Lampre-Merida’s Diego Ulissi survived three tough climbs to win the final sprint in Stage One of the 2103 Tour de Pologne cycling race Saturday.
Ulissi’s Lampre team mates shepherded the sprinter over the big climbs, including the final Cat One ascent to Madonna di Campiglio, knowing that if they could deliver Ulissi to the top near the front, he stood a good chance on the flat final two-and-a-half kilometers.
Ulissi performed as expected, catching lone leader Peiter Weening of Orica-GreenEdge with a few hundred meters to go and sprinting to win the stage by several bike lengths over Colombia’s Darwin Atapuma and Saxo-Tinkoff’s Rafal Majka.
“I’m really happy to have centered the victory today, for me and for the whole Team,”Ulissi said on the Lampre website.
“I thank my team mates because they have really shown that we are a united group and that’s when everything runs perfectly, then despite the bad luck, we are there to fight with the best riders out there. Now the first step is done, so we must continue on this path and try to bring home more wins until the end”
Ulissi took over the race leader’s yellow jersey, though he will be unlikely to hold it; Stage Two features another bunch of mountains with a summit finish.
Now, From Italy: The Tour de Pologne!
The 2013 Tour de Pologne started in Italy with a pair of stages in the Dolomites, before a rest/transit day and the remaining five stages which will be in Poland.
The Tour de Pologne, an important stage race for riders who skipped the Tour de France and want to stay sharp for the World Championships or the Vuelta a España, attracted a couple of very big names this year: Giro d’Italia winner Vincenzo Nibali of Astana entered, to face off against 2012 Tour de France winner Bradley Wiggins of Sky. This was Wiggins’ first race since withdrawing from the Giro with a lung infection and knee pains in May.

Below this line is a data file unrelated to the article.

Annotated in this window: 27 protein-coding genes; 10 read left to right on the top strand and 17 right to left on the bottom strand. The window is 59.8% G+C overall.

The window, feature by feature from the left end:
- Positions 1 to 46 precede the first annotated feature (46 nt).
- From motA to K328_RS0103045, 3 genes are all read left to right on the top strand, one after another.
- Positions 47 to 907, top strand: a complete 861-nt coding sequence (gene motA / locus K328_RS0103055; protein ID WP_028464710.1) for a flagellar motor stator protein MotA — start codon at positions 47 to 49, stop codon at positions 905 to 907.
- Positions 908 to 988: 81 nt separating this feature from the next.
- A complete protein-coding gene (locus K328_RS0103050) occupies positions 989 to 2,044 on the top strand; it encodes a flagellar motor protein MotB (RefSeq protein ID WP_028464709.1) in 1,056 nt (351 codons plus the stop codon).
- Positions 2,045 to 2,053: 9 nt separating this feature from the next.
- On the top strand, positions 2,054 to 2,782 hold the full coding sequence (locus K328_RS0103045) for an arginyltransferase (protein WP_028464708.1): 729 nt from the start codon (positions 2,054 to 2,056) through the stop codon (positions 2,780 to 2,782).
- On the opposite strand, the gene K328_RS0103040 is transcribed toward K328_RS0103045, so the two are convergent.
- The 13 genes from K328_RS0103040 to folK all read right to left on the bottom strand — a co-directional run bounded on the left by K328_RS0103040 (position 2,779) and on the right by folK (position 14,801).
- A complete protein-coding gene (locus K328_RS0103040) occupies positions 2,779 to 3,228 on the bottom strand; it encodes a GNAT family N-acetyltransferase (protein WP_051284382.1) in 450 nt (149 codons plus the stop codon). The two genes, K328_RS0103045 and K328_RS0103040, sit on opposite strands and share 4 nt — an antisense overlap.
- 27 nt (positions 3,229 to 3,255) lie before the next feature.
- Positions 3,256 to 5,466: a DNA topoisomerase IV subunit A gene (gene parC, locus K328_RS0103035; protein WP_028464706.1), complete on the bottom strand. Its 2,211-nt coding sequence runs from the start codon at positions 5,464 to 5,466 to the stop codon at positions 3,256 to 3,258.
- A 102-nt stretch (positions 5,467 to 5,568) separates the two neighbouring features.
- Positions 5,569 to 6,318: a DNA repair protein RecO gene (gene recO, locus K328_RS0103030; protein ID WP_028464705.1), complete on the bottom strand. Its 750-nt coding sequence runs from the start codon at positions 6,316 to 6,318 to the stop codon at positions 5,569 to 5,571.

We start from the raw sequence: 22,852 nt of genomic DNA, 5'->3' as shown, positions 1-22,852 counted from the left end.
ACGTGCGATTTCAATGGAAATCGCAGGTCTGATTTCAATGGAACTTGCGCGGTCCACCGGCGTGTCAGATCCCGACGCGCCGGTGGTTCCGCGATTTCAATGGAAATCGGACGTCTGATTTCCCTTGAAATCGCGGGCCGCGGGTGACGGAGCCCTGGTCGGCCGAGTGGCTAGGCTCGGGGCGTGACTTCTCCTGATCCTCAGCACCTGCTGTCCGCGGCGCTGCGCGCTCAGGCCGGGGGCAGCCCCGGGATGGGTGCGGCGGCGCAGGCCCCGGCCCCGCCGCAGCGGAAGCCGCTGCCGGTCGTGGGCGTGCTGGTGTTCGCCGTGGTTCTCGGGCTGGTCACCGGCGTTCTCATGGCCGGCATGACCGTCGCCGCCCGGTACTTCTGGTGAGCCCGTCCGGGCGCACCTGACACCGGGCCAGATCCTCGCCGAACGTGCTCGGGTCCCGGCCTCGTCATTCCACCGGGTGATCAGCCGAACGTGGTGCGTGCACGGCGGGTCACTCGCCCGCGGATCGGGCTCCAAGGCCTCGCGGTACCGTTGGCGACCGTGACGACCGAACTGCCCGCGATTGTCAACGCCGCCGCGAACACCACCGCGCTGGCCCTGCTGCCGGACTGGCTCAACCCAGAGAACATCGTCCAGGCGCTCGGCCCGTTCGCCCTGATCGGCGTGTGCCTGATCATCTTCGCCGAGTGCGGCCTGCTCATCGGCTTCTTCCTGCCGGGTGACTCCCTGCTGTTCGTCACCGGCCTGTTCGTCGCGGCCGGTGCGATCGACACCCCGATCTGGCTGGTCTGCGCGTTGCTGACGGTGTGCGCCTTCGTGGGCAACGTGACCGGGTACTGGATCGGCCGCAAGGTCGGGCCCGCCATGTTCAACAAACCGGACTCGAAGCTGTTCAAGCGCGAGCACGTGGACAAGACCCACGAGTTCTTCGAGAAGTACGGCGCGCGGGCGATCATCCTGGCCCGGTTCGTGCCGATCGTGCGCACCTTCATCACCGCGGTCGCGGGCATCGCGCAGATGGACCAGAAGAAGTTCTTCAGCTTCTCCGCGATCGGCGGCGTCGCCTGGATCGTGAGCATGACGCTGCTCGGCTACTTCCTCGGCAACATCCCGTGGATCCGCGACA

The big guns stayed quiet through the first stage, 184.5 km from Rovereto to Madonna di Campiglio. Wiggins is likely taking things slowly to see how his knee has recovered, intent on building form for later campaigns, while Nibali is riding himself into form for the Worlds.
There were plenty of other riders willing to pump up the action. The stage started with a 13-rider breakaway, which later split into a large and small group after the day’s first climb, the Cat One Fai della Paganella.
The leading group shrank slowly until only two riders, Serge Pauwels of Omega Pharma-Quickstep and Bartosz Huzarski of NetApp-Endura, led after the descent of the Cat Two Passo del Durone with 15 km left in the stage.
Canondale came to the head of the peloton and raised the pace at the start of the final climb, presumably riding for Ivan Basso, intent on closing the 1:15 gap to the leaders.
Rafael Valls Ferri and Tomasz Marczynski (Vacansoleil,) and Alex Howes (Garmin-Sharp were first to attack—Vacansoleil is losing its sponsorship and needs some good results. Marczynski couldn’t match the pace of the other two, then Peiter Weening of Orica-GreenEdge decided to take a shot.
Weening caught and passed the pair with six km left in the stage. For a while it looked like he might solo to the finish, but halfway there he was caught by the trio of Movistar’s Eros Kopechi, RadioShack’s Robert Kiserlovski, and Saxo-Tinkoff’s Chris Anker-Sorenson.
Darwin Atapuma of Colombia launched an attack in the final tweo kilometers, and a big bunch of riders followed him. They caught Kopechi, Kiserlovski, and Anker Sorension, but Weening found the strength to attack again. The Orica rider stayed ahead until the final few hundred meters, but on a flat road he was no match for the power of the peloton.
Once Weening was caught, the stage came down to a sprint, and Diego Ulissi was the only real sprinter of the group.
Stage Two, 206.5 km from Marilleva Val di Sole to Val di Fassa, features three Cat One climbs and a summit finish. The GC contenders might put in an appearance on the final climb.